With the proliferation of cheap digital cameras, we have perhaps got to the point that, owing to technology, the making and proliferating of images is as effortless as words. Today both text and image function as advanced sites of human interaction and vehicles for understanding our complex relations with society, politics and the environment. It is increasingly evident that a singular mode of representation is insufficient for understanding our present social and political conditions.
As these processes of human communication have evolved, we can try to understand better the varied principles, aspirations and interior logics of these different forms of expression. Take images, for example: they do not hold meaning together in the same way that words do. The general use for words, as abstractions, is to compile and align them as part of an indirect form of expression. Images can have a much more direct, immediate impact. Furthermore, the way we ‘read’ an image is certainly different from the way we read a text. We do not read an image in straight lines; there is no clear beginning and end.
What is it that makes images so unnerving? How is it that text comes to step in as a kind of crutch or reassurance for the indeterminacy of images? Images are intuitive; they do not explain and yet they know. In this sense they are an end in themselves and not subordinate to the written word. They are perhaps parallel with, not the same as, text in the production of knowledge and subsequently they are equally entangled and complicated with social and cultural relations. Engaging these two languages in relay resists a comfortable coherence and illuminates something of the fragile and instable structures that somehow sustain our ability to communicate with others.
Self-Portrait of an Other is a collaborative project (actually referred to by Nooteboom as a ‘confrontation’) between the highly acclaimed Dutch writer Cees Nooteboom (b.1933) and the enigmatic German painter Max Neumann (b.1949). On first encountering the works of Neumann, Nooteboom noticed that they were a world of their own, and yet he writes, ‘I felt as if I knew the world I encountered in his work very well without being able to say why.’ As a writer he recognized these paintings as both strange and familiar. Believing that literature is, in itself, an art of collaboration with others, his enchantment with this painter’s works would culminate in the two artists making an ‘agreement’ to work together on a project:
Instead of trying to describe his work, I would draw on its atmosphere and my own arsenal of memories, dreams, fantasies, landscapes, stories and nightmares to write a series of textual images as an echo but unlinked, a mirror, but independent of the pictures he had given me. If we have succeeded, the title cuts both ways.
These are therefore neither illustrated stories nor captioned paintings. Nooteboom would receive Neuman’s paintings at his house in Spain. He would not describe the paintings, but write a response to them in reply. The paintings feature contorted and tortured figures, denied of identifiable characteristics, as disposable yet as persistent as the paper bags on which they are produced, these figures are at once nobody and anybody, suspended in a nightmarish atmosphere of orange abstraction; a primitive form of modernism. These pictures affect viewers with a simultaneous array of affectations that are void of linear narrative.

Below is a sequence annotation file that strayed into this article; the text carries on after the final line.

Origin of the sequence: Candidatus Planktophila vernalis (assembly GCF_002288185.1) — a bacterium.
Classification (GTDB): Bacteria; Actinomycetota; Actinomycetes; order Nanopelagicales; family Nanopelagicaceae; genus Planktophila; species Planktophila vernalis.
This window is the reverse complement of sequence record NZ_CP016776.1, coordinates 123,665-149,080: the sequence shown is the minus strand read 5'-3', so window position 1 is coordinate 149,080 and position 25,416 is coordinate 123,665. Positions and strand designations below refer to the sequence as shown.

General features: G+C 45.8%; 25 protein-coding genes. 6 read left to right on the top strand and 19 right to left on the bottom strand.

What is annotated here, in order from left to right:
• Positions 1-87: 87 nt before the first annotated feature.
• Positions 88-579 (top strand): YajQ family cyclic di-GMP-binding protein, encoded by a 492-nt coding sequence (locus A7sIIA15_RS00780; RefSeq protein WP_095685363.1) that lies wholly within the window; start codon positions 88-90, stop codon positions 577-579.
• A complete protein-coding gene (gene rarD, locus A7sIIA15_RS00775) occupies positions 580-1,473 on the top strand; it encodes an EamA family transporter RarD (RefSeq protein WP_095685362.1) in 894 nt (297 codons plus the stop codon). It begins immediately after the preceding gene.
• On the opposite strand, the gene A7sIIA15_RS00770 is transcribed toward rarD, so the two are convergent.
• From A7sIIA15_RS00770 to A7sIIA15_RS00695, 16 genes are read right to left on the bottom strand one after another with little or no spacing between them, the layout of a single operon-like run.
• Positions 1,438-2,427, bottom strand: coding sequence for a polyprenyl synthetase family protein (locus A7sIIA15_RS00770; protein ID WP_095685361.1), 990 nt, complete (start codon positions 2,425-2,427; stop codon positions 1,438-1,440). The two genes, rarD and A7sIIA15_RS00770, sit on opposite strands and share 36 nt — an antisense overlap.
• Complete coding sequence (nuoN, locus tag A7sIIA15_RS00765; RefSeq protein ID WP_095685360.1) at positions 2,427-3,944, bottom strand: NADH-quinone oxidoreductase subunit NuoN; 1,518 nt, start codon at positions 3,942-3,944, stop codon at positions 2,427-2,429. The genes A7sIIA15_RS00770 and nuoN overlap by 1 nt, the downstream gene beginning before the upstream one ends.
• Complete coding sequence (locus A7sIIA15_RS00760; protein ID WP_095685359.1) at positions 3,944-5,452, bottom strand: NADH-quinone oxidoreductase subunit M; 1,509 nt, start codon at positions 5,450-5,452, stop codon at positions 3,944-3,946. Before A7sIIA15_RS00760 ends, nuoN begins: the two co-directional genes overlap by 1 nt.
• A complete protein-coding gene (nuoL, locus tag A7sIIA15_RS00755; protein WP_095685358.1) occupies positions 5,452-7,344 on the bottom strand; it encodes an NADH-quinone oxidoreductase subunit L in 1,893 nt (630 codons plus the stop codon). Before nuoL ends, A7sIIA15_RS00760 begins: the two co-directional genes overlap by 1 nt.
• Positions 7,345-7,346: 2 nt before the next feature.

There is something appropriately disorderly about Nooteboom’s literary style placed amongst these images. His prose works offer no beginning, middle or end. Readers hit the ground running as they are introduced to narratives in mid-flow. Any attempt to decode and imagine the meaning of these stories comes despite knowing that such meaning is ultimately unattainable. In the waves of discord that emerge, meaning is continually constructed and deflected. The experience is disorientating and exhilarating. After all the noise, once this pair has exhausted what language has to offer, a profound silence falls to rest on deaf ears.
When depth is nothing but another surface impression, nothing is considered profound, but is endlessly complex. Nothing is disguised because everyone is disguised. The subtitle to this work is Dreams of the Island and the Old City. Text and paintings alike speak to their other from other worlds. The two artists both seem to demonstrate a mutual belief in the courageous effort of language to grasp the essentials of human experiences, despite its inability to ultimately do so.
Once he had thought that you could write the world with words: from the beginning. Speaking the words would turn them into things, obedient to their names. That made all languages holy. Now he no longer knew if that was true. The things that surrounded him and closed themselves off more and more as if knowing that they would lose their names again. He wondered what it would be like when nothing was called anything, when everything was just itself . . . All things undone and robbed of their names, words erased until the first word too had never been said. Only then would it be silent again.
Francesco Maria Grimaldi, coined the term diffraction–meaning ‘to break into pieces’–when he observed how light breaks up into different directions as it comes into contact with an object of another substance. The collision of one against another causes a kind of breakdown that produces an unpredictable marked change in atmosphere and appearance. It should be understood that Self Portrait of an Other is not merely an illustrated book, but more appropriately, a kind of diffracted dialogue from within a hall of mirrors. Aimed at confounding and surprising, to read it fluently is to discover a totally different approach to reading.
Excerpts and images from Self-Portrait of an Other by Cees Nooteboom and Max Neumann (translated by David Colmer) (Calcutta, London and New York: Seagull Books, 2011).